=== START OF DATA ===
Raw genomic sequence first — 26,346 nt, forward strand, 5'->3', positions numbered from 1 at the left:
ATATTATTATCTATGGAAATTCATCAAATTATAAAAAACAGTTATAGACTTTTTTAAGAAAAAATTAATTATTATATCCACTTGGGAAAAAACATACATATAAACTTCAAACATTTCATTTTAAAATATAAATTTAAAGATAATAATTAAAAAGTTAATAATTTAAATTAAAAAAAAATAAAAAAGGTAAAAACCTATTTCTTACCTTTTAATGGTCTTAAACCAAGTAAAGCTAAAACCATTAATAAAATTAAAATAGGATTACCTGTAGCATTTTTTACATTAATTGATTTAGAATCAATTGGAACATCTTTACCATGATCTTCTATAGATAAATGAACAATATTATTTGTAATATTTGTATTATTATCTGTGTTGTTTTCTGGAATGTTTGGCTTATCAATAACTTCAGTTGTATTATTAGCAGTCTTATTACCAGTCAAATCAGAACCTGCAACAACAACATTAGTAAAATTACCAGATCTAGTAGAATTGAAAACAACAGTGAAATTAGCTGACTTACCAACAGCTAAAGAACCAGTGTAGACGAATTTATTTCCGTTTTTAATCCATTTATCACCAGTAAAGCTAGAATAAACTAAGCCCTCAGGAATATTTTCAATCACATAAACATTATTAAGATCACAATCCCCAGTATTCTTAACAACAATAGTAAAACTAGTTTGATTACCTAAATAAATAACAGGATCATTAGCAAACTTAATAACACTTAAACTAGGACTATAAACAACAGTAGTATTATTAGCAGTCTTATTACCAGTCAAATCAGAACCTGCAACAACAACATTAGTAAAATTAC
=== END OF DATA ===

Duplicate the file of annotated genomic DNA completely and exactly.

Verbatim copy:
Raw genomic sequence first — 26,346 nt, forward strand, 5'->3', positions numbered from 1 at the left:
ATATTATTATCTATGGAAATTCATCAAATTATAAAAAACAGTTATAGACTTTTTTAAGAAAAAATTAATTATTATATCCACTTGGGAAAAAACATACATATAAACTTCAAACATTTCATTTTAAAATATAAATTTAAAGATAATAATTAAAAAGTTAATAATTTAAATTAAAAAAAAATAAAAAAGGTAAAAACCTATTTCTTACCTTTTAATGGTCTTAAACCAAGTAAAGCTAAAACCATTAATAAAATTAAAATAGGATTACCTGTAGCATTTTTTACATTAATTGATTTAGAATCAATTGGAACATCTTTACCATGATCTTCTATAGATAAATGAACAATATTATTTGTAATATTTGTATTATTATCTGTGTTGTTTTCTGGAATGTTTGGCTTATCAATAACTTCAGTTGTATTATTAGCAGTCTTATTACCAGTCAAATCAGAACCTGCAACAACAACATTAGTAAAATTACCAGATCTAGTAGAATTGAAAACAACAGTGAAATTAGCTGACTTACCAACAGCTAAAGAACCAGTGTAGACGAATTTATTTCCGTTTTTAATCCATTTATCACCAGTAAAGCTAGAATAAACTAAGCCCTCAGGAATATTTTCAATCACATAAACATTATTAAGATCACAATCCCCAGTATTCTTAACAACAATAGTAAAACTAGTTTGATTACCTAAATAAATAACAGGATCATTAGCAAACTTAATAACACTTAAACTAGGACTATAAACAACAGTAGTATTATTAGCAGTCTTATTACCAGTCAAATCAGAACCTGCAACAACAACATTAGTAAAATTAC